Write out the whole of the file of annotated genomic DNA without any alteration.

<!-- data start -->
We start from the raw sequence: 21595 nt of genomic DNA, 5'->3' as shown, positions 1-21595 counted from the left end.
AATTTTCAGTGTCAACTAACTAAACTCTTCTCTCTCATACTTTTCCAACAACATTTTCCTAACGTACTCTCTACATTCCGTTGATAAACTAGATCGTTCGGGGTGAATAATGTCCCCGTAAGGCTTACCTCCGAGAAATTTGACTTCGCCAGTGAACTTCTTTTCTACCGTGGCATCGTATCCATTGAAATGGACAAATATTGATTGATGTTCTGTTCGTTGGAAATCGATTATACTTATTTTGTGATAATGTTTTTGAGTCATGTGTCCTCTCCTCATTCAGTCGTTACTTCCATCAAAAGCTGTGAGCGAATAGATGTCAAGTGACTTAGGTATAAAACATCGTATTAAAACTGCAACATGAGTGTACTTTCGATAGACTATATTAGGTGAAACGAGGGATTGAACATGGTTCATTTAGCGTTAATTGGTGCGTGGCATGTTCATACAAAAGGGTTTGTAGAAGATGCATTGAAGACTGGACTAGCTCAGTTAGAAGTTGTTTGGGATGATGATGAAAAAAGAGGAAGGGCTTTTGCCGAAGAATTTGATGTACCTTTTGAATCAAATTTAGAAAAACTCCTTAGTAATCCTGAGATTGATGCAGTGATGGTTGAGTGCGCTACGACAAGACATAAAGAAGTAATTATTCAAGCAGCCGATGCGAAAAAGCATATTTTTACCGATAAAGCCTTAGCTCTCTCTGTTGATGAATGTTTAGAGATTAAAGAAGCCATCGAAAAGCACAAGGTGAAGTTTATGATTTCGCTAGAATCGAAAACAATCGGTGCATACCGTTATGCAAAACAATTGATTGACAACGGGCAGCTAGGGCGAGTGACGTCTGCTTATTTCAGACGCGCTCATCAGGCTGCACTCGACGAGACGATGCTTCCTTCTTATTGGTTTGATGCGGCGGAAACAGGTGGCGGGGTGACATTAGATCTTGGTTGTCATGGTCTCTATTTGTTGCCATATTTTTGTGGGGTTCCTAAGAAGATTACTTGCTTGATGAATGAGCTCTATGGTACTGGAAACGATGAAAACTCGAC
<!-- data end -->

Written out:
We start from the raw sequence: 21595 nt of genomic DNA, 5'->3' as shown, positions 1-21595 counted from the left end.
AATTTTCAGTGTCAACTAACTAAACTCTTCTCTCTCATACTTTTCCAACAACATTTTCCTAACGTACTCTCTACATTCCGTTGATAAACTAGATCGTTCGGGGTGAATAATGTCCCCGTAAGGCTTACCTCCGAGAAATTTGACTTCGCCAGTGAACTTCTTTTCTACCGTGGCATCGTATCCATTGAAATGGACAAATATTGATTGATGTTCTGTTCGTTGGAAATCGATTATACTTATTTTGTGATAATGTTTTTGAGTCATGTGTCCTCTCCTCATTCAGTCGTTACTTCCATCAAAAGCTGTGAGCGAATAGATGTCAAGTGACTTAGGTATAAAACATCGTATTAAAACTGCAACATGAGTGTACTTTCGATAGACTATATTAGGTGAAACGAGGGATTGAACATGGTTCATTTAGCGTTAATTGGTGCGTGGCATGTTCATACAAAAGGGTTTGTAGAAGATGCATTGAAGACTGGACTAGCTCAGTTAGAAGTTGTTTGGGATGATGATGAAAAAAGAGGAAGGGCTTTTGCCGAAGAATTTGATGTACCTTTTGAATCAAATTTAGAAAAACTCCTTAGTAATCCTGAGATTGATGCAGTGATGGTTGAGTGCGCTACGACAAGACATAAAGAAGTAATTATTCAAGCAGCCGATGCGAAAAAGCATATTTTTACCGATAAAGCCTTAGCTCTCTCTGTTGATGAATGTTTAGAGATTAAAGAAGCCATCGAAAAGCACAAGGTGAAGTTTATGATTTCGCTAGAATCGAAAACAATCGGTGCATACCGTTATGCAAAACAATTGATTGACAACGGGCAGCTAGGGCGAGTGACGTCTGCTTATTTCAGACGCGCTCATCAGGCTGCACTCGACGAGACGATGCTTCCTTCTTATTGGTTTGATGCGGCGGAAACAGGTGGCGGGGTGACATTAGATCTTGGTTGTCATGGTCTCTATTTGTTGCCATATTTTTGTGGGGTTCCTAAGAAGATTACTTGCTTGATGAATGAGCTCTATGGTACTGGAAACGATGAAAACTCGAC